Balance swings towards Tipp in another high-scoring shoot-out
A surprising element of this clash is that Tipperary are such overwhelming favourites at 1/2, with Galway at 2/1.
That reflects the mood among those who joust with the bookmaking fraternity, but it's difficult to gauge the source of such soaring confidence in Tipperary.
Does it rest in their ruthless demolition of Waterford in the Munster final? Is it a belief that after losing to Galway in such dramatic circumstances last August, Tipperary will be driven by an unmatchable determination?
Could it be the influence of tradition and the view that, all things being fairly equal, Tipperary will beat Galway? After all, don't they lead 20-7 from the previous 27 championship clashes?
Actually, that's a misleading stat since it embraces the whole of championship history, much of which had Galway nowhere near the top table.
The last 30 years tell a much-changed story, with the 12 All-Ireland Galway-Tipp meetings standing at 6-6.
The real reason why Tipperary are so well fancied may be down to Galway's unequal relationship with Kilkenny and the perception it generates.
And since they have played them most years since joining Leinster in 2009, Galway's failure - with the exception of the 2012 Leinster final - to beat Kilkenny throws a shadow across the county.
Yet, the reality is that they have beaten Kilkenny three times since the turn of the Millennium, whereas Tipp have managed it only once in the 2010 All-Ireland final.
Still, the Kilkenny question hangs over Galway, especially after Waterford's heroically close call against the champions last Sunday.
Galway's second-half fade-out against Kilkenny in the Leinster final - they were out-scored by 1-16 to 0-9 - raised suspicions that they had not advanced from last year when they lost the second half of the All-Ireland final by 0-14 to 1-4.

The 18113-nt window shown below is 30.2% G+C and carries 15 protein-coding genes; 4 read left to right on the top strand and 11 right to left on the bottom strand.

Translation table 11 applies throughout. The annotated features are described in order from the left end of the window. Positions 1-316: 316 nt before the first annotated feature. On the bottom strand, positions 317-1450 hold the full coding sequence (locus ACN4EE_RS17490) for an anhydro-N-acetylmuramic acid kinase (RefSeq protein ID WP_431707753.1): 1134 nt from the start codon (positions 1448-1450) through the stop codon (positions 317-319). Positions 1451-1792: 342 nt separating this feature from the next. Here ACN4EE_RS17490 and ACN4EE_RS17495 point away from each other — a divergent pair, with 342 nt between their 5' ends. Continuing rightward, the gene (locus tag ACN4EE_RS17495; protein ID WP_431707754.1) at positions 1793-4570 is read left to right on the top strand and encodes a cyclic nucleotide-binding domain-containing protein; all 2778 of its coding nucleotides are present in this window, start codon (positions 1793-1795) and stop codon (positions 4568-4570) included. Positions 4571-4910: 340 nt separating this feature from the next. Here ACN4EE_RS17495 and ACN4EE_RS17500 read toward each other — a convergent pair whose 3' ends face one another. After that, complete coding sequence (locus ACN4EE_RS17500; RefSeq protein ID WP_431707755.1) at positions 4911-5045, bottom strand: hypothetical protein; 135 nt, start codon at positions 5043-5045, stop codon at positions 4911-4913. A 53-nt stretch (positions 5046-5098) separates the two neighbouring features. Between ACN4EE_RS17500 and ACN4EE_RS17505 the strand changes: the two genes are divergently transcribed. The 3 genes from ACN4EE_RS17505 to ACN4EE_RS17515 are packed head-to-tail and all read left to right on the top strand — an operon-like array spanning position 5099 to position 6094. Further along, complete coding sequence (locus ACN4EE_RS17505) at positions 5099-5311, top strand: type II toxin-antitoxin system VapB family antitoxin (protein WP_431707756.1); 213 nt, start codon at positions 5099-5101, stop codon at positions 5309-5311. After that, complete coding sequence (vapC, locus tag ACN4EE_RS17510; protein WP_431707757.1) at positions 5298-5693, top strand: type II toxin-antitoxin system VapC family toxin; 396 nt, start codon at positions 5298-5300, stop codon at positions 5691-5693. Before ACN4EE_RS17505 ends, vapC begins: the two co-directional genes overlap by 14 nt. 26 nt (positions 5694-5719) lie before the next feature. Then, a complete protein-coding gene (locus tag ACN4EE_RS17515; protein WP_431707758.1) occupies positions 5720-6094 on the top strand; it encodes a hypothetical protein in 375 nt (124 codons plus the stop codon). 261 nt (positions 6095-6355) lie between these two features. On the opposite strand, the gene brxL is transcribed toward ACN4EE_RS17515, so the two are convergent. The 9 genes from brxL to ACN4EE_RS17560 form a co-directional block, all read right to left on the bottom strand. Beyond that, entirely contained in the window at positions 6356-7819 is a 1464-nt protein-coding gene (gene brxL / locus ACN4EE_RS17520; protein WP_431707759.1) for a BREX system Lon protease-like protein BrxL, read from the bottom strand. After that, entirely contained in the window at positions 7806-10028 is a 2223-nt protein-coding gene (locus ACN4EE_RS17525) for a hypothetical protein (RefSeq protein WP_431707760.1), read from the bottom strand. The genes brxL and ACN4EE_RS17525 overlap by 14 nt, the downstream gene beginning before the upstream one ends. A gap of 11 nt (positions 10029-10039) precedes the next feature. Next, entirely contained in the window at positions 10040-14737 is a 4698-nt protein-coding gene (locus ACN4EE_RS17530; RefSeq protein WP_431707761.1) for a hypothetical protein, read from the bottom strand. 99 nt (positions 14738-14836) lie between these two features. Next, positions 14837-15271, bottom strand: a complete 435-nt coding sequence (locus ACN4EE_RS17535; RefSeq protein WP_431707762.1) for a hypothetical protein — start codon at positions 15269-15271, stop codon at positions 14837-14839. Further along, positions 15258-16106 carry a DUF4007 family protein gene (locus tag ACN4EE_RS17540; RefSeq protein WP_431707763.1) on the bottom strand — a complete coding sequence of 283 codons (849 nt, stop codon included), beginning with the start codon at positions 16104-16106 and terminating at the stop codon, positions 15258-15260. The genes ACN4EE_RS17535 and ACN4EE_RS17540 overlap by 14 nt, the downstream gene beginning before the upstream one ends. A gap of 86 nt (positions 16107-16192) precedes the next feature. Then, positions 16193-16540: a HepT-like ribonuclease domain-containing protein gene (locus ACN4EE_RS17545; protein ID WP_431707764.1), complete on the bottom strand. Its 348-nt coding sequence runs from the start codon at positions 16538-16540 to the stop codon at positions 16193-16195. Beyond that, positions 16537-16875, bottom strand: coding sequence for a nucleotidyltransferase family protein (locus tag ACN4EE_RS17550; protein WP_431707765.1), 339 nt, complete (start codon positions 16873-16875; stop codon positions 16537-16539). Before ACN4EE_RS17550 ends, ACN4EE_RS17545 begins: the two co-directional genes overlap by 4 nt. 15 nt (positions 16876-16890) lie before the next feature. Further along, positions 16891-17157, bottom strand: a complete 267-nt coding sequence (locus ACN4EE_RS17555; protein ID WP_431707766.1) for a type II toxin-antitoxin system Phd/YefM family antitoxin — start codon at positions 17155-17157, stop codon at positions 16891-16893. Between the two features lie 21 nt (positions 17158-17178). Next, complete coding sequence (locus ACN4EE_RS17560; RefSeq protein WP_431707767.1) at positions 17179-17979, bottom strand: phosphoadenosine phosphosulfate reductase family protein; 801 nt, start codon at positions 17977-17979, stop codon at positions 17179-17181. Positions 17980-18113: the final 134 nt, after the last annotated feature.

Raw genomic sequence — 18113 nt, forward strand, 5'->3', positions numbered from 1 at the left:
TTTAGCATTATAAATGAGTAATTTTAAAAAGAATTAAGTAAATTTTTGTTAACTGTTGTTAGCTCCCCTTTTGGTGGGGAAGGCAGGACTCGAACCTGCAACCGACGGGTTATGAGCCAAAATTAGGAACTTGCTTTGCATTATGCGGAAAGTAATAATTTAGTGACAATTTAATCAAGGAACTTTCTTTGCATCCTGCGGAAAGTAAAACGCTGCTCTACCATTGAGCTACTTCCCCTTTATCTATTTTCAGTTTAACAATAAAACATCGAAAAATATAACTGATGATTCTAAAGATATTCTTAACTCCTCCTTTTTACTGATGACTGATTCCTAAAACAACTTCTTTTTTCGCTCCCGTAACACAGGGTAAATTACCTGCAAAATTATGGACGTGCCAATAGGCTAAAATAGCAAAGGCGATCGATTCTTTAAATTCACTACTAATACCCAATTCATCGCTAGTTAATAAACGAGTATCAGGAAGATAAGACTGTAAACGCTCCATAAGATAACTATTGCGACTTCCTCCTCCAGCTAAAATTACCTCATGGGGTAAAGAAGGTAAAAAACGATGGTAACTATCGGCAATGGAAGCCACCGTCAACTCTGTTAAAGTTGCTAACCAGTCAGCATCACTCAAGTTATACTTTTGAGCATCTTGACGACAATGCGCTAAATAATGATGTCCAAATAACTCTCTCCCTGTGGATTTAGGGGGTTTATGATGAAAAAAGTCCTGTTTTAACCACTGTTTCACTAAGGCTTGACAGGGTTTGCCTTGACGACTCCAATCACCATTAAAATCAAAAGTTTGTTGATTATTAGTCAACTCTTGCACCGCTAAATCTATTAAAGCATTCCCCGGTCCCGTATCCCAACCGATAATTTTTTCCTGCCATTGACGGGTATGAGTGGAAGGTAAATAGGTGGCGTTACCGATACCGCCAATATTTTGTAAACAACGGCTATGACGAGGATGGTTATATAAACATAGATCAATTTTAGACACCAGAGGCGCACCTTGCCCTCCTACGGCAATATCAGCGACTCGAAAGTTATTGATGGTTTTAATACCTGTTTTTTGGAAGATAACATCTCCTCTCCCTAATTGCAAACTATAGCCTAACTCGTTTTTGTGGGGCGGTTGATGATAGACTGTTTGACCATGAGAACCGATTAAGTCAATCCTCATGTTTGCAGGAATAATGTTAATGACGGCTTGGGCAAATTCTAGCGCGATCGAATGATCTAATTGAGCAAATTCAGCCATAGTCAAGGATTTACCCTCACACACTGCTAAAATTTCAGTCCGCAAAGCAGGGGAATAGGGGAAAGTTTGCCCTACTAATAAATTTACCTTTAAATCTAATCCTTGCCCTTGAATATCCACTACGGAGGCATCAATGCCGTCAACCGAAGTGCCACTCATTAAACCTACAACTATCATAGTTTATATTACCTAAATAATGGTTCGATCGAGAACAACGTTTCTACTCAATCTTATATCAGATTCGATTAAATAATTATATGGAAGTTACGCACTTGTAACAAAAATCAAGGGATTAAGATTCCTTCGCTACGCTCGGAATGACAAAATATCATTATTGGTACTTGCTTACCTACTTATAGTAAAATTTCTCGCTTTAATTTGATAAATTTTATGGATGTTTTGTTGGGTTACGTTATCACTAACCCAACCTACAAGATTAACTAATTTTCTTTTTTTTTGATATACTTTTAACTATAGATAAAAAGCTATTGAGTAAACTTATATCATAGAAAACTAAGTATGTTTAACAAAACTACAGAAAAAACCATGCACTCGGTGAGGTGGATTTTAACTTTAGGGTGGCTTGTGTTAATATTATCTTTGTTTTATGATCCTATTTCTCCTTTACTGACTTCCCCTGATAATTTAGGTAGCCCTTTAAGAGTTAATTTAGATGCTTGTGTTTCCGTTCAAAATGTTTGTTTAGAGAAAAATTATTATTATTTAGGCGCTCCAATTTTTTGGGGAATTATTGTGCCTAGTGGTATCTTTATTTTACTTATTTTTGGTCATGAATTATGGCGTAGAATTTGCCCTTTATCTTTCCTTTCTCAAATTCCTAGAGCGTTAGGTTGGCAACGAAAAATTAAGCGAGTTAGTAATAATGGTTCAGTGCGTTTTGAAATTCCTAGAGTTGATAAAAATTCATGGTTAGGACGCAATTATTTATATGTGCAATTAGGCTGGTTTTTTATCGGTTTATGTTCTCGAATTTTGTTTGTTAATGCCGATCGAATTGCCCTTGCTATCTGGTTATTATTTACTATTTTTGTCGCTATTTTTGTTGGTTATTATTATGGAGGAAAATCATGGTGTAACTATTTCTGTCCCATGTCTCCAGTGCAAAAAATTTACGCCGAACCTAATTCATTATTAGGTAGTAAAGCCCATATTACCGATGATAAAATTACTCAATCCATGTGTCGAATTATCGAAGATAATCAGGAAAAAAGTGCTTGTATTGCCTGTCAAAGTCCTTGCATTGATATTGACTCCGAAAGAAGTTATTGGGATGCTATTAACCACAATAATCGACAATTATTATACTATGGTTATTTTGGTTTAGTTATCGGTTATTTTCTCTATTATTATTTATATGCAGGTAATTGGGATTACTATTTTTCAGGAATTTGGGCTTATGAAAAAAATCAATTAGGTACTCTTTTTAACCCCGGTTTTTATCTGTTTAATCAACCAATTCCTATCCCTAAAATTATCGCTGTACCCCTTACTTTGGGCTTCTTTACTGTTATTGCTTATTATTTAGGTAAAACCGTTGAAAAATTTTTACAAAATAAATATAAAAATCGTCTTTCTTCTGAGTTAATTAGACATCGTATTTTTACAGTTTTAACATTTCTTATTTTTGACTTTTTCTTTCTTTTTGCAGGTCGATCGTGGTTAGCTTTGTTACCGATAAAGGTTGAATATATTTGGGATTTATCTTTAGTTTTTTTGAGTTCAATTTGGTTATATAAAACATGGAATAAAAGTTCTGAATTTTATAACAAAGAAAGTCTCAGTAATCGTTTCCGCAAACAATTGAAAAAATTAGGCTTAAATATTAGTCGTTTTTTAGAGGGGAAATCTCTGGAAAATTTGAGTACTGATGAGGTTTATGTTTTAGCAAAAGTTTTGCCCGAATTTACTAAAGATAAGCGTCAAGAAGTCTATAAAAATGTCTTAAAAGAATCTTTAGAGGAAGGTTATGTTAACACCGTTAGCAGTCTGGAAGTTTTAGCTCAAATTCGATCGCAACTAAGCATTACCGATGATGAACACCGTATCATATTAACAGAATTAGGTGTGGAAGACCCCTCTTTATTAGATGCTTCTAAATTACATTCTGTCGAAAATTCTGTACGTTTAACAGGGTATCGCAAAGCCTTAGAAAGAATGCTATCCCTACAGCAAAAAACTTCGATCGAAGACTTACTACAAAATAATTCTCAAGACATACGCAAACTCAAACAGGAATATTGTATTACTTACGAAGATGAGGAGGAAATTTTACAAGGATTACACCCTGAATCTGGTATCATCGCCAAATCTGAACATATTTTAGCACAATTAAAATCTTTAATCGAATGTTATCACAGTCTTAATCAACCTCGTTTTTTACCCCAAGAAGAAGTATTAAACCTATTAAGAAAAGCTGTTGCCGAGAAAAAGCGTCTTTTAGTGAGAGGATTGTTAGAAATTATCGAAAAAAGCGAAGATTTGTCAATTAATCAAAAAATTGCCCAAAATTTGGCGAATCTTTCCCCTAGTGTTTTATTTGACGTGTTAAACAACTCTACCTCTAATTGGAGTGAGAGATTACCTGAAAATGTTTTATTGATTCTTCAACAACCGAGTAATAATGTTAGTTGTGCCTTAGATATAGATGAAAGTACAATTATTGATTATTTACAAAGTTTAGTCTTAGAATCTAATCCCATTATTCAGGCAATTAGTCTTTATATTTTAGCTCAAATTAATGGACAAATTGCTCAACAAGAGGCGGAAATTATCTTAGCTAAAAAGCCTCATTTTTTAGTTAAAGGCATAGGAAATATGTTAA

Nonetheless, Galway were in the final because they had beaten Tipp, having survived a hat-trick by Séamus Callanan to pull off the rare achievement of winning despite conceding three goals and scoring none.
But then Galway hit 0-26, three weeks after hitting Cork for 2-28. It's that degree of scoring fluency which Galway can reach on their better days that will leave their supporters taking a fairly confident trip east tomorrow morning.
Galway certainly looked to have rediscovered equilibrium during the recent win over Clare, although it must be asked how good are the Banner?
Since winning the 2013 All-Ireland - and there are question marks over the quality of that campaign - Clare have done little of substance in the championship, a reality that must be taken into account when assessing Galway.
Clare's cluttered systems yielded little against the Galway defence, where Daithí Burke was superb at full-back.
He will be an even more important figure tomorrow when he takes on Callanan, who scored a total of 6-17 (6-5 from open play) against Galway in their last two championship clashes.
In addition, much of the 0-12 he hit from placed balls arose from frees he had earned.
Burke will be placed on Callanan duty tomorrow, with tight support from elsewhere as Galway seek to block the approach routes to Colm Callanan's goal. For while they won last year, they know that conceding three goals ends in defeat more often than not.
Tipperary's locks weren't exactly pick-proof last year either, conceding 26 points - 13 in either half. The defence looks more secure this season, with Ronan Maher solidifying the centre at No 6 and Séamus Kennedy improving all the time on his right.
Of course, Maher, who is still two months short of his 21st birthday, can expect a much tougher test tomorrow than he got in Munster.
About the only thing that can be predicted with any degree of confidence is that it will be a high-scoring game. That's based on the last three meetings which produced a total of 16-113, in a 3-19 to 2-19 average in Tipp's favour. That could be about right again.